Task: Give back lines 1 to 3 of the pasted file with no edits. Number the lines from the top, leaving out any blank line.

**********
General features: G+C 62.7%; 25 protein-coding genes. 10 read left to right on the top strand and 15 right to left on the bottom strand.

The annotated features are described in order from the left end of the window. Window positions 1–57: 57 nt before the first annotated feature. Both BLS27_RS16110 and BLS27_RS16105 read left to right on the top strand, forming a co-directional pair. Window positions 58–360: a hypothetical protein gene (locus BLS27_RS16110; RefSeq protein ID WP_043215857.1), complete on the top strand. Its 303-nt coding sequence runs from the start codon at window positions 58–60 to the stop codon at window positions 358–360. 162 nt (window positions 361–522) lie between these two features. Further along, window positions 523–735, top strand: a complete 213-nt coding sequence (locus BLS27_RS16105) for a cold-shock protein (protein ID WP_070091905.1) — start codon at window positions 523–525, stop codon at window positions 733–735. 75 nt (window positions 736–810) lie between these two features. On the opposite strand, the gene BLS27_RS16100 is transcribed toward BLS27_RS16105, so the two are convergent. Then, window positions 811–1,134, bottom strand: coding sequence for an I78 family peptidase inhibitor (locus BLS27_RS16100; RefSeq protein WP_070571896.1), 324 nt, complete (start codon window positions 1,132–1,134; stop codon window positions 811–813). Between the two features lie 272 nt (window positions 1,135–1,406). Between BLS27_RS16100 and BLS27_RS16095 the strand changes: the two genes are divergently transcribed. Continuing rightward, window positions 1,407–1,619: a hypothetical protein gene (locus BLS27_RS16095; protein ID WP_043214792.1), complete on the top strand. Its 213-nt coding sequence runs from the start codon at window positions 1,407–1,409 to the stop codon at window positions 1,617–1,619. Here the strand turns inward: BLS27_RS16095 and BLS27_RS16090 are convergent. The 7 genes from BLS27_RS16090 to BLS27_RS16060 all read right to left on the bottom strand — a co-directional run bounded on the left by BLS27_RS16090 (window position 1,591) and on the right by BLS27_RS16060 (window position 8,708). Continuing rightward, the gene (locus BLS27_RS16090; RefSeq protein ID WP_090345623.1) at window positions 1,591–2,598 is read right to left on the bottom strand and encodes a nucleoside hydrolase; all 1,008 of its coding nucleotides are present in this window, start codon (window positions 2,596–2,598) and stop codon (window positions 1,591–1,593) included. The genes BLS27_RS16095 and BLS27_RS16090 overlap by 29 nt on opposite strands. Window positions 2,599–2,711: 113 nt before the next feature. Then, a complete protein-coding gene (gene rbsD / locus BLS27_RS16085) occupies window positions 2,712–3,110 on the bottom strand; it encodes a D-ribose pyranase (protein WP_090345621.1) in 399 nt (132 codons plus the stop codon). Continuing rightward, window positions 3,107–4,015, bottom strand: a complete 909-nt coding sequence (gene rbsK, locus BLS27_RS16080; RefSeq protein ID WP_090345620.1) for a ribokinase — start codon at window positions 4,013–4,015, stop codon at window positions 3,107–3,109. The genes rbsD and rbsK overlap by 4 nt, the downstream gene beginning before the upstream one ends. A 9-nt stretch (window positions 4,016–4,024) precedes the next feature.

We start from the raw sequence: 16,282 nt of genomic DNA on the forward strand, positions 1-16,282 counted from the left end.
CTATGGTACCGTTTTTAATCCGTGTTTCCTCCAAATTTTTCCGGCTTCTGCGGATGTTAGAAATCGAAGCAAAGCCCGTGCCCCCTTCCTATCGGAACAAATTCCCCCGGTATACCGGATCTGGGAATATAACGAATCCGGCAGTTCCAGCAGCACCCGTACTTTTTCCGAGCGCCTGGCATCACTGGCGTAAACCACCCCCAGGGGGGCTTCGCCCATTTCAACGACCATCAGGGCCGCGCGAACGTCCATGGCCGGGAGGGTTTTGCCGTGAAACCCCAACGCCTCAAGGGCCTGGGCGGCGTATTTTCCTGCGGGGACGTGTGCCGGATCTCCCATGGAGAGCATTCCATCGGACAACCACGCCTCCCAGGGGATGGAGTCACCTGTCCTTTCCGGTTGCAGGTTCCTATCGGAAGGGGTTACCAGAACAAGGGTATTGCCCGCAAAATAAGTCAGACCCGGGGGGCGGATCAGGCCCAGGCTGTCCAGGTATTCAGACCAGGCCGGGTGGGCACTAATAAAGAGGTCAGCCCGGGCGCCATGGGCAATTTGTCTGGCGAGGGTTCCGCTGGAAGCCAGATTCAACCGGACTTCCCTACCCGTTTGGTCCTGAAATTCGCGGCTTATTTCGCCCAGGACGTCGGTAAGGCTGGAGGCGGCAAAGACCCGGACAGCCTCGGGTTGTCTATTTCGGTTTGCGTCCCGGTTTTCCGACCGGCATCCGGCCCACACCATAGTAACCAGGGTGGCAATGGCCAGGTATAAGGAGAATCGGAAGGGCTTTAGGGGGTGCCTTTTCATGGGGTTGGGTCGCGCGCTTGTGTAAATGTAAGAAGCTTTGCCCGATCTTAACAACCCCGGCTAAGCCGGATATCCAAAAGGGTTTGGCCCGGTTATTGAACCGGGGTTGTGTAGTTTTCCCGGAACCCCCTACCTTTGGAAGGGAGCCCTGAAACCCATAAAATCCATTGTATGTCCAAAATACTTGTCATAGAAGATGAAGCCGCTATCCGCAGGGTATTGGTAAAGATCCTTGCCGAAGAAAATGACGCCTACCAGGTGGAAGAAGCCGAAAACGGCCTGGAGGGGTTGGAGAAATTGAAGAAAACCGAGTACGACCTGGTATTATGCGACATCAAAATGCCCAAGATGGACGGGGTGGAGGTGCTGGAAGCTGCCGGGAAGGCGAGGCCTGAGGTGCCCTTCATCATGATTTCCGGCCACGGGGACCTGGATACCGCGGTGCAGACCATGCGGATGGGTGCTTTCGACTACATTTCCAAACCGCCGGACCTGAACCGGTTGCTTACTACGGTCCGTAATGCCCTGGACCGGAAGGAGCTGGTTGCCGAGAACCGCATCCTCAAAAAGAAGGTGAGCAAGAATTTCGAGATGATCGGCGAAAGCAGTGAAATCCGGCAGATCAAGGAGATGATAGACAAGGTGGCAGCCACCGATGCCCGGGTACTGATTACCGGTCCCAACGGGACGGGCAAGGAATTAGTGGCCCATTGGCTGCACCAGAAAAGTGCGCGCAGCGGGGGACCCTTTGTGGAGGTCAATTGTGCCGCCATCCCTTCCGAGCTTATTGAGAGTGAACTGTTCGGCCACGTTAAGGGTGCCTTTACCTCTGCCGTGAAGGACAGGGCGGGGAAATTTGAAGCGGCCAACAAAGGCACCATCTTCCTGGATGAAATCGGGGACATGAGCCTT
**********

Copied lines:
General features: G+C 62.7%; 25 protein-coding genes. 10 read left to right on the top strand and 15 right to left on the bottom strand.

The annotated features are described in order from the left end of the window. Window positions 1–57: 57 nt before the first annotated feature. Both BLS27_RS16110 and BLS27_RS16105 read left to right on the top strand, forming a co-directional pair. Window positions 58–360: a hypothetical protein gene (locus BLS27_RS16110; RefSeq protein ID WP_043215857.1), complete on the top strand. Its 303-nt coding sequence runs from the start codon at window positions 58–60 to the stop codon at window positions 358–360. 162 nt (window positions 361–522) lie between these two features. Further along, window positions 523–735, top strand: a complete 213-nt coding sequence (locus BLS27_RS16105) for a cold-shock protein (protein ID WP_070091905.1) — start codon at window positions 523–525, stop codon at window positions 733–735. 75 nt (window positions 736–810) lie between these two features. On the opposite strand, the gene BLS27_RS16100 is transcribed toward BLS27_RS16105, so the two are convergent. Then, window positions 811–1,134, bottom strand: coding sequence for an I78 family peptidase inhibitor (locus BLS27_RS16100; RefSeq protein WP_070571896.1), 324 nt, complete (start codon window positions 1,132–1,134; stop codon window positions 811–813). Between the two features lie 272 nt (window positions 1,135–1,406). Between BLS27_RS16100 and BLS27_RS16095 the strand changes: the two genes are divergently transcribed. Continuing rightward, window positions 1,407–1,619: a hypothetical protein gene (locus BLS27_RS16095; protein ID WP_043214792.1), complete on the top strand. Its 213-nt coding sequence runs from the start codon at window positions 1,407–1,409 to the stop codon at window positions 1,617–1,619. Here the strand turns inward: BLS27_RS16095 and BLS27_RS16090 are convergent. The 7 genes from BLS27_RS16090 to BLS27_RS16060 all read right to left on the bottom strand — a co-directional run bounded on the left by BLS27_RS16090 (window position 1,591) and on the right by BLS27_RS16060 (window position 8,708). Continuing rightward, the gene (locus BLS27_RS16090; RefSeq protein ID WP_090345623.1) at window positions 1,591–2,598 is read right to left on the bottom strand and encodes a nucleoside hydrolase; all 1,008 of its coding nucleotides are present in this window, start codon (window positions 2,596–2,598) and stop codon (window positions 1,591–1,593) included. The genes BLS27_RS16095 and BLS27_RS16090 overlap by 29 nt on opposite strands. Window positions 2,599–2,711: 113 nt before the next feature. Then, a complete protein-coding gene (gene rbsD / locus BLS27_RS16085) occupies window positions 2,712–3,110 on the bottom strand; it encodes a D-ribose pyranase (protein WP_090345621.1) in 399 nt (132 codons plus the stop codon). Continuing rightward, window positions 3,107–4,015, bottom strand: a complete 909-nt coding sequence (gene rbsK, locus BLS27_RS16080; RefSeq protein ID WP_090345620.1) for a ribokinase — start codon at window positions 4,013–4,015, stop codon at window positions 3,107–3,109. The genes rbsD and rbsK overlap by 4 nt, the downstream gene beginning before the upstream one ends. A 9-nt stretch (window positions 4,016–4,024) precedes the next feature.

We start from the raw sequence: 16,282 nt of genomic DNA on the forward strand, positions 1-16,282 counted from the left end.